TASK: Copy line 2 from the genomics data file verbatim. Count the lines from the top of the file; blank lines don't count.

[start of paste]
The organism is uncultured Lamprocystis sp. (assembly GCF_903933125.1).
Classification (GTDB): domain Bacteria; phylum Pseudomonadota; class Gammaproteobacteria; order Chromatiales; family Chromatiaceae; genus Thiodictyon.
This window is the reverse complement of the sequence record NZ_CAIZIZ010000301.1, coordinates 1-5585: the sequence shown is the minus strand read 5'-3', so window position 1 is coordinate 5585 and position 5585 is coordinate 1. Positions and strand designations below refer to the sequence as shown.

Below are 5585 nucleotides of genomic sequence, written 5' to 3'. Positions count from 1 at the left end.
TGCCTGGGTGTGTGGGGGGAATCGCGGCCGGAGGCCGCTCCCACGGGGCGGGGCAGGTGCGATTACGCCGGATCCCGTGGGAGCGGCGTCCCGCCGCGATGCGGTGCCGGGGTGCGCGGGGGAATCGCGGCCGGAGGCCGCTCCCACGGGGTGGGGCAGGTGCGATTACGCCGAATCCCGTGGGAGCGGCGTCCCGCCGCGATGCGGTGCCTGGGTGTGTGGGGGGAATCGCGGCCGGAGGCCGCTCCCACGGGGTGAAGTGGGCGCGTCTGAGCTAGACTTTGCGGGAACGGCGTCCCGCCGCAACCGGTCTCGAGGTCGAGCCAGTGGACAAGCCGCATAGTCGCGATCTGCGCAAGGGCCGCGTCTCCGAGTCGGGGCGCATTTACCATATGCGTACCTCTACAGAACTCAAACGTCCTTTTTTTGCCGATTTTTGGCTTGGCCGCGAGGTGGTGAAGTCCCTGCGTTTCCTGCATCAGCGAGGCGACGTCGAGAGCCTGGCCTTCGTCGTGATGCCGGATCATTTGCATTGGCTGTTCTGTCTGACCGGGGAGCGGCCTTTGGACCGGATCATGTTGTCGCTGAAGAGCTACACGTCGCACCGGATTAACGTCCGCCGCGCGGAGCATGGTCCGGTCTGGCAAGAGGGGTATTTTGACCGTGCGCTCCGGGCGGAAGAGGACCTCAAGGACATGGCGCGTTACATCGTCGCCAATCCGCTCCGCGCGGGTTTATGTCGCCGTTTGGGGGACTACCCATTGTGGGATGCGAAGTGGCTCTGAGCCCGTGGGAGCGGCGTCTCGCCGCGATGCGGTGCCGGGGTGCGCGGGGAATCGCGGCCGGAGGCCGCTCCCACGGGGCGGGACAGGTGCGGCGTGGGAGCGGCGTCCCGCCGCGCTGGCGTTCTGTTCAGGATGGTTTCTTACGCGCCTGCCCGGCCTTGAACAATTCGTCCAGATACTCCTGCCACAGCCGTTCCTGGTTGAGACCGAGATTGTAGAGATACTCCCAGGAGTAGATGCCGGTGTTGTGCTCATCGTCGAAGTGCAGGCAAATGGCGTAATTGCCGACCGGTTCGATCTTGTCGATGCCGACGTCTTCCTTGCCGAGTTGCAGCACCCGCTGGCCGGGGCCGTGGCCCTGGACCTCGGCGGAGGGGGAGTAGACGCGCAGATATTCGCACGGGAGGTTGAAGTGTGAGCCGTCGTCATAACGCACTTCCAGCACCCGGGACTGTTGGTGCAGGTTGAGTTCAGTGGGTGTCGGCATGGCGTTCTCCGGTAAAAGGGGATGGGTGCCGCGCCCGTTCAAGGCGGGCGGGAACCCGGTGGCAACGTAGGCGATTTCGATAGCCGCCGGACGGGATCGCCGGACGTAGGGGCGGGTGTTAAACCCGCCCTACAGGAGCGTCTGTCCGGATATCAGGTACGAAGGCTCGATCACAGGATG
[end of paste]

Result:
Classification (GTDB): domain Bacteria; phylum Pseudomonadota; class Gammaproteobacteria; order Chromatiales; family Chromatiaceae; genus Thiodictyon.